apparently enter our systems at will and remove whatever data they want – maybe government funded but definitely expert and dangerous. Of course, both of these exist but if recent surveys give us any indication of how much these remote threats actually affect our businesses and organisations on a daily basis, it would appear an important part of the threat puzzle is missing. 

According to the Verizon Data Breach Report 2013, more than three quarters of breaches utilised weak or stolen credentials. So either the malfeasant has taken a solid guess that the password will be ‘password’ or has potentially stolen a passcard to a server room or a myriad of other activities which are not hacking but are breach enablers. So the myth of the remote hacker is revealed, at least in the majority of cases to be just that, a myth. With 35% involving some kind of interaction in the physical world, such as card-skimming or theft it underlines the need to move the security focus away from solely cyber.

The same report showed that in larger organisations, ex employees were the same level of threat as existing managers. If we refer to the previous stat then a proportion of those stolen credentials could actually come from ex employees using their old credentials or credentials they had access to, in order to access company networks as happened in the ‘Hacker Mum’ story

Nearly a third of breaches involved some kind of Social aspect, this could be coercion of an existing employee, a phishing campaign or simply walking into a building and charming a staff member such as a receptionist (mines of information that they are) on a regular basis to get information on staff comings and goings etc. It could also involve surveillance of a business over an extended period, including its staff, visitors and contractors.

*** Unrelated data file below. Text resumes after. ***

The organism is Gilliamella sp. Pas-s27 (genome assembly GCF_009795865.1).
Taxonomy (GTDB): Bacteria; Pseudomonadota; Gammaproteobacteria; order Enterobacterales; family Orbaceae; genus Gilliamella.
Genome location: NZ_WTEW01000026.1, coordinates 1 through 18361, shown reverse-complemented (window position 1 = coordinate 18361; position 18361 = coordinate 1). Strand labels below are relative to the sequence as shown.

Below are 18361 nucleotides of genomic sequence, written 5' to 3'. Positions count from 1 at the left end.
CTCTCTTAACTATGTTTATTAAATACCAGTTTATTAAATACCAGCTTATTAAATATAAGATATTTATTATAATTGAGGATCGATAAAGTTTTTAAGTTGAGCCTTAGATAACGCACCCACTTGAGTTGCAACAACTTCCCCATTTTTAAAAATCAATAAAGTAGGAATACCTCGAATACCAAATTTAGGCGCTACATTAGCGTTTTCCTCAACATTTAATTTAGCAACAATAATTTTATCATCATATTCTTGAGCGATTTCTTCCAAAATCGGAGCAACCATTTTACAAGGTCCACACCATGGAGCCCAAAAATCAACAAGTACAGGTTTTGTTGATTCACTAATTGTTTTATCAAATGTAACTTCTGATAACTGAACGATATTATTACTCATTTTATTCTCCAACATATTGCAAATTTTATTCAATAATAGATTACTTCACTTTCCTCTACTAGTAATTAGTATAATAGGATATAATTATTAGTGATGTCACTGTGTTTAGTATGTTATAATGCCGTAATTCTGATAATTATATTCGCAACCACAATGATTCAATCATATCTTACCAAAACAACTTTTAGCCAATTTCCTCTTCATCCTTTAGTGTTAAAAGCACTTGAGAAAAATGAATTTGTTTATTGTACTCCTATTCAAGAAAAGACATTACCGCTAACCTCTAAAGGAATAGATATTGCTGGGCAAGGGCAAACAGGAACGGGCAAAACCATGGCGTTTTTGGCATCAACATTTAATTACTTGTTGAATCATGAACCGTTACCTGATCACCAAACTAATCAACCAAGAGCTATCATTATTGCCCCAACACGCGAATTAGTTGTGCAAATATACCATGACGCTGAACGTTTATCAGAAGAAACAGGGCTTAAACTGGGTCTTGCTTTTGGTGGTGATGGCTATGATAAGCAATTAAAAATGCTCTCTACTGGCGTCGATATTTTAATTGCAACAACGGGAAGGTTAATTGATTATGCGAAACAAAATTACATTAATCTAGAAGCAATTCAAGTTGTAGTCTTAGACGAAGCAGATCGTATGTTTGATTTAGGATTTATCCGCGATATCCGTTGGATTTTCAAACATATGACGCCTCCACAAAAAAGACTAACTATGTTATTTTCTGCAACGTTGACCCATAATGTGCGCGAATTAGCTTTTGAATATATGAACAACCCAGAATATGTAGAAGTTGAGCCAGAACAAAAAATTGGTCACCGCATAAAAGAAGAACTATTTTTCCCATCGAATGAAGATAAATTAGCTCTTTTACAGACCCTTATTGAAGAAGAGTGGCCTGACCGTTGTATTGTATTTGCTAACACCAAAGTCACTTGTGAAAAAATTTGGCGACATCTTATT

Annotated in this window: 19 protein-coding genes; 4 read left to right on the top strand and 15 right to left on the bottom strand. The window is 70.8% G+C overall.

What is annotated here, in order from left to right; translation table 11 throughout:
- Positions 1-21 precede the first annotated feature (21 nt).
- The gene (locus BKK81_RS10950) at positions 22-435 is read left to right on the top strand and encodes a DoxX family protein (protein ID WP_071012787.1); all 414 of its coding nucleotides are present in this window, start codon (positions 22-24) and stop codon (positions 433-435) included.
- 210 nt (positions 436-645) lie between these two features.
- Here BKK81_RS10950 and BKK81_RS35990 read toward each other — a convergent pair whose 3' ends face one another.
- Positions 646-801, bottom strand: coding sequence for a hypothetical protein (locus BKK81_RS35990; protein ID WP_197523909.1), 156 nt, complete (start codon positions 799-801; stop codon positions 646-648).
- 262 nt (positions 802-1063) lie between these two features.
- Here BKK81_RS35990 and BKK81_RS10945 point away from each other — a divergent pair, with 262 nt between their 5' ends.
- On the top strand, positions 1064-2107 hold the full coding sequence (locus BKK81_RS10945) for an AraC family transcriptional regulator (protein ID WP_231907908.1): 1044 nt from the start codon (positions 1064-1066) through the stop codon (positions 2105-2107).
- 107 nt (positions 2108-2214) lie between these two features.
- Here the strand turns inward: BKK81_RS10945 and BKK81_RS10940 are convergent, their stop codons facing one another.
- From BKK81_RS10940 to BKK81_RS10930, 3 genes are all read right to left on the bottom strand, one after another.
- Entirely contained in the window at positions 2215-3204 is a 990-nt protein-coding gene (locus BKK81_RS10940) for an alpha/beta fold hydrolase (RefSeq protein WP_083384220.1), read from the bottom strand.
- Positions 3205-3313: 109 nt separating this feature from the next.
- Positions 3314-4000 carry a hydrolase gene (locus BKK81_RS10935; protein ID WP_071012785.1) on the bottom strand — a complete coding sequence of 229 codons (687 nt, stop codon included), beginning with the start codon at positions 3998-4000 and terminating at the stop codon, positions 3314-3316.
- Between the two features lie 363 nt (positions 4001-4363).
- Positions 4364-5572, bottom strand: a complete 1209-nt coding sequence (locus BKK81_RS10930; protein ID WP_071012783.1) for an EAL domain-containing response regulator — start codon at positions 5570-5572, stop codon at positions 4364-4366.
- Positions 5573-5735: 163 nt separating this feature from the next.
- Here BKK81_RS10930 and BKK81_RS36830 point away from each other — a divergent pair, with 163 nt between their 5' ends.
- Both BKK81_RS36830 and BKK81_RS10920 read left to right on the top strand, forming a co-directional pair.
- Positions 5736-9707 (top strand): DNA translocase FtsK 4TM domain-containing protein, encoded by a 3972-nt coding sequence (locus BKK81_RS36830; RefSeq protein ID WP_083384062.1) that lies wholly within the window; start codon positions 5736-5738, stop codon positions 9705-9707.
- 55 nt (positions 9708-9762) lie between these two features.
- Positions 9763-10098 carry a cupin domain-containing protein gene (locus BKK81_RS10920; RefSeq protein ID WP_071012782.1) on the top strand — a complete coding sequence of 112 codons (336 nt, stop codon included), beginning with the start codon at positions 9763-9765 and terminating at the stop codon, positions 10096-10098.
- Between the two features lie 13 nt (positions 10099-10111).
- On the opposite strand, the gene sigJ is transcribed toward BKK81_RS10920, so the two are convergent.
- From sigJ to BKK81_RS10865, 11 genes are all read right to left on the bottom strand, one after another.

So the actual ‘hack’ or ‘cyber attack’ is quite an extensive way down the line in this kind of breach. It could have been in planning for months. On one hand this is worrying because our language has encouraged us to focus our attention on only one part of the process. It enables the already prevalent, ‘IT deals with security’ mindset, we have discussed in previous posts.  But in enabling this narrowed view, we are creating a vulnerability and ignoring the opportunities we will have had along the route of this breach to have halted it before anyone even logged on to anything.

A comprehensive program of Security Awareness training in-built into everyone’s role and that training being regular and refreshed, is one helping hand in preventing the attack reaching the actual hack stage. Simple things like ensuring everyone knows not to click on uninvited or suspicious looking links in emails for instance. Being aware of unfamiliar faces  in a building, regardless of whether they are wearing a high vis jacket or lab coat for instance. Social engineers love to hide in plain sight. 

So use of language has ruled out these elements being considered by all staff members, they hear the words ‘cyber’ and ‘hack’ and think it is IT’s responsibility and then carry on as normal. There are many points at which the hack could have been prevented by basic security hygiene or good practice.

It underlines to us that threat to our businesses and infrastructure are holistic and so should the response to that threat be. Yes, there is a threat from the faceless hacker, the determined and well funded professional as well as the random and opportunistic ‘back-bedroom warrior’. But many businesses and organisations are facing a people based threat first.  An old vulnerability being enabled in a new way – language.

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Effective Employee Monitoring or Snooping?